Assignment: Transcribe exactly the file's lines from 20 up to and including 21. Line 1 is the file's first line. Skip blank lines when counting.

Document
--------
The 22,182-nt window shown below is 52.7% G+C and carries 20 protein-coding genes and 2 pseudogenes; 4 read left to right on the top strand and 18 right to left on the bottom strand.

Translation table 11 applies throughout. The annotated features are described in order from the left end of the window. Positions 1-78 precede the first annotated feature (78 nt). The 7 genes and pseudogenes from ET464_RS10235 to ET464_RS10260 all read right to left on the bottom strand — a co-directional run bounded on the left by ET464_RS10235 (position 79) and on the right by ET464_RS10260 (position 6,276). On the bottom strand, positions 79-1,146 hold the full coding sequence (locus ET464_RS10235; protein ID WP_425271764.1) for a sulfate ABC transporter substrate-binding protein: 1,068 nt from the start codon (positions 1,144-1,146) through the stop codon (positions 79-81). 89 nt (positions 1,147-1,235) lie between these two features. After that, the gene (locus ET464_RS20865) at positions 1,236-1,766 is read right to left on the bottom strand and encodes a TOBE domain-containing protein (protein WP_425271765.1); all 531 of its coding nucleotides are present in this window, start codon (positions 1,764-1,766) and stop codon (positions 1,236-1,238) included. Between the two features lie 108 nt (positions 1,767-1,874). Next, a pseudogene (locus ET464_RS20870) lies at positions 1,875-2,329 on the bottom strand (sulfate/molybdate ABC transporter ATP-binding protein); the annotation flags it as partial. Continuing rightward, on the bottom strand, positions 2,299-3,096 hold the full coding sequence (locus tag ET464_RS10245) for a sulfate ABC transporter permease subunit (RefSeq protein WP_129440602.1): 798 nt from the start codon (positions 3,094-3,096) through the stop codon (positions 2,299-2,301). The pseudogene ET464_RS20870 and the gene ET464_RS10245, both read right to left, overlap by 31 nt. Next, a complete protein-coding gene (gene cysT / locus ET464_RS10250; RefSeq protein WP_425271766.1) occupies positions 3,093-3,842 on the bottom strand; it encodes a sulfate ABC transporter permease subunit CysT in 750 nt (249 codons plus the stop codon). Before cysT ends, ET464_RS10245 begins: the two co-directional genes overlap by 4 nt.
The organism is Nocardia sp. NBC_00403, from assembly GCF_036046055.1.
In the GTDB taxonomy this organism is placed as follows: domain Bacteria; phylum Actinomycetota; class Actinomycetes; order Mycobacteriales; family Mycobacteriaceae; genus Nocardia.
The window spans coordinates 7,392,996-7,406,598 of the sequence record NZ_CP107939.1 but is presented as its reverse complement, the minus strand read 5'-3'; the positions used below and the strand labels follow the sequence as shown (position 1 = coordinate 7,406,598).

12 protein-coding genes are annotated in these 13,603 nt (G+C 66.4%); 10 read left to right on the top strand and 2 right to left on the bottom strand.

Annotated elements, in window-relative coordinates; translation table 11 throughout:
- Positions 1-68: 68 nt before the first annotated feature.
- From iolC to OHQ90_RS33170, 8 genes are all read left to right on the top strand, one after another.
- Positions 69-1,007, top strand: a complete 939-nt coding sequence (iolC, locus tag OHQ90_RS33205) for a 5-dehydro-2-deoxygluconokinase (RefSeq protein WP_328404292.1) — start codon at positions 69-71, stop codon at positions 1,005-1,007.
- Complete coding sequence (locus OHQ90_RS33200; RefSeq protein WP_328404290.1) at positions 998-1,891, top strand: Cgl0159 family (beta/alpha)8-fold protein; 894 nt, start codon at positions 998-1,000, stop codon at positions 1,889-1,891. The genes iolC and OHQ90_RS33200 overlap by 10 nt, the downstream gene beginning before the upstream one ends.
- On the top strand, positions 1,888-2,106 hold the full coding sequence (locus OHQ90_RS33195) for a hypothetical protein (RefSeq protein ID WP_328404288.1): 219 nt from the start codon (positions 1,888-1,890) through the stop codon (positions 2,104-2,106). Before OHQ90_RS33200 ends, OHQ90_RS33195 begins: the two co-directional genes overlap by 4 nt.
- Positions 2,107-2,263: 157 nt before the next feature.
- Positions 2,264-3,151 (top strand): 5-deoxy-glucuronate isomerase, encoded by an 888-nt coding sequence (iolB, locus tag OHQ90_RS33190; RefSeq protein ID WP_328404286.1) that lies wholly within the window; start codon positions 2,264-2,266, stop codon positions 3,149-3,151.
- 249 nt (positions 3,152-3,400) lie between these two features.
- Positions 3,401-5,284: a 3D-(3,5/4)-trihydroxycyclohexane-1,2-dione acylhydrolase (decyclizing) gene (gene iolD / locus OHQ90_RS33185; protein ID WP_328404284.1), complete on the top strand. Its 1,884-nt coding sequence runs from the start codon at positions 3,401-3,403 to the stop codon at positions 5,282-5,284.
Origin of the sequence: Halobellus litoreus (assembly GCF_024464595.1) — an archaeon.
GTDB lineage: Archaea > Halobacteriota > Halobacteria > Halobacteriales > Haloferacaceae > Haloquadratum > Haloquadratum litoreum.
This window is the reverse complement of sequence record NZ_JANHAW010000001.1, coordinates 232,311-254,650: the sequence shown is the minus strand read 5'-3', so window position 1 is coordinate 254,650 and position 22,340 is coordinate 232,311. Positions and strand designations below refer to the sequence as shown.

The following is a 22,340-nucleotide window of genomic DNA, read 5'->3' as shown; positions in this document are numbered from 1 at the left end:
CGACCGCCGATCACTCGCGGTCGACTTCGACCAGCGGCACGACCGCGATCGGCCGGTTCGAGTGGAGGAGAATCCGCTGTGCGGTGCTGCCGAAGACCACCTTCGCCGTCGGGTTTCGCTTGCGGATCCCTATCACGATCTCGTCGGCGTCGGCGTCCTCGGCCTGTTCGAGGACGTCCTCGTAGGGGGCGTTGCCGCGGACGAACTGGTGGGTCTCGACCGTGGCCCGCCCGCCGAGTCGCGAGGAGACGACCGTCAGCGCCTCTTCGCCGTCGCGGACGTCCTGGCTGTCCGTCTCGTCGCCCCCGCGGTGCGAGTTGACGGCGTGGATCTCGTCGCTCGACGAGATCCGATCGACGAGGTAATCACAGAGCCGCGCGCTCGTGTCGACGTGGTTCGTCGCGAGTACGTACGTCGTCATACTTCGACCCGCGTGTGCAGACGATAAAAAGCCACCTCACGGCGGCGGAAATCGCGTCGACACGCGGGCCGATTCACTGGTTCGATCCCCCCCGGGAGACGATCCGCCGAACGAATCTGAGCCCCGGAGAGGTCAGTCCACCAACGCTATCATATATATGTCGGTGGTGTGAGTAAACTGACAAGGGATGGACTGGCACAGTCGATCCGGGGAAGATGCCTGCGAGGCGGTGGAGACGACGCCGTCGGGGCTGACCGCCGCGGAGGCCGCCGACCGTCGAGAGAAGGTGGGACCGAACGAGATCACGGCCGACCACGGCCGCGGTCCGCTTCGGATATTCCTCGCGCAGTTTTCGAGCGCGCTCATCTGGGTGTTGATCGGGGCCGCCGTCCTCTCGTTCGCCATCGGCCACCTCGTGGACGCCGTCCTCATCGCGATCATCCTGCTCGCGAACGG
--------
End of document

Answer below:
The following is a 22,340-nucleotide window of genomic DNA, read 5'->3' as shown; positions in this document are numbered from 1 at the left end:
CGACCGCCGATCACTCGCGGTCGACTTCGACCAGCGGCACGACCGCGATCGGCCGGTTCGAGTGGAGGAGAATCCGCTGTGCGGTGCTGCCGAAGACCACCTTCGCCGTCGGGTTTCGCTTGCGGATCCCTATCACGATCTCGTCGGCGTCGGCGTCCTCGGCCTGTTCGAGGACGTCCTCGTAGGGGGCGTTGCCGCGGACGAACTGGTGGGTCTCGACCGTGGCCCGCCCGCCGAGTCGCGAGGAGACGACCGTCAGCGCCTCTTCGCCGTCGCGGACGTCCTGGCTGTCCGTCTCGTCGCCCCCGCGGTGCGAGTTGACGGCGTGGATCTCGTCGCTCGACGAGATCCGATCGACGAGGTAATCACAGAGCCGCGCGCTCGTGTCGACGTGGTTCGTCGCGAGTACGTACGTCGTCATACTTCGACCCGCGTGTGCAGACGATAAAAAGCCACCTCACGGCGGCGGAAATCGCGTCGACACGCGGGCCGATTCACTGGTTCGATCCCCCCCGGGAGACGATCCGCCGAACGAATCTGAGCCCCGGAGAGGTCAGTCCACCAACGCTATCATATATATGTCGGTGGTGTGAGTAAACTGACAAGGGATGGACTGGCACAGTCGATCCGGGGAAGATGCCTGCGAGGCGGTGGAGACGACGCCGTCGGGGCTGACCGCCGCGGAGGCCGCCGACCGTCGAGAGAAGGTGGGACCGAACGAGATCACGGCCGACCACGGCCGCGGTCCGCTTCGGATATTCCTCGCGCAGTTTTCGAGCGCGCTCATCTGGGTGTTGATCGGGGCCGCCGTCCTCTCGTTCGCCATCGGCCACCTCGTGGACGCCGTCCTCATCGCGATCATCCTGCTCGCGAACGG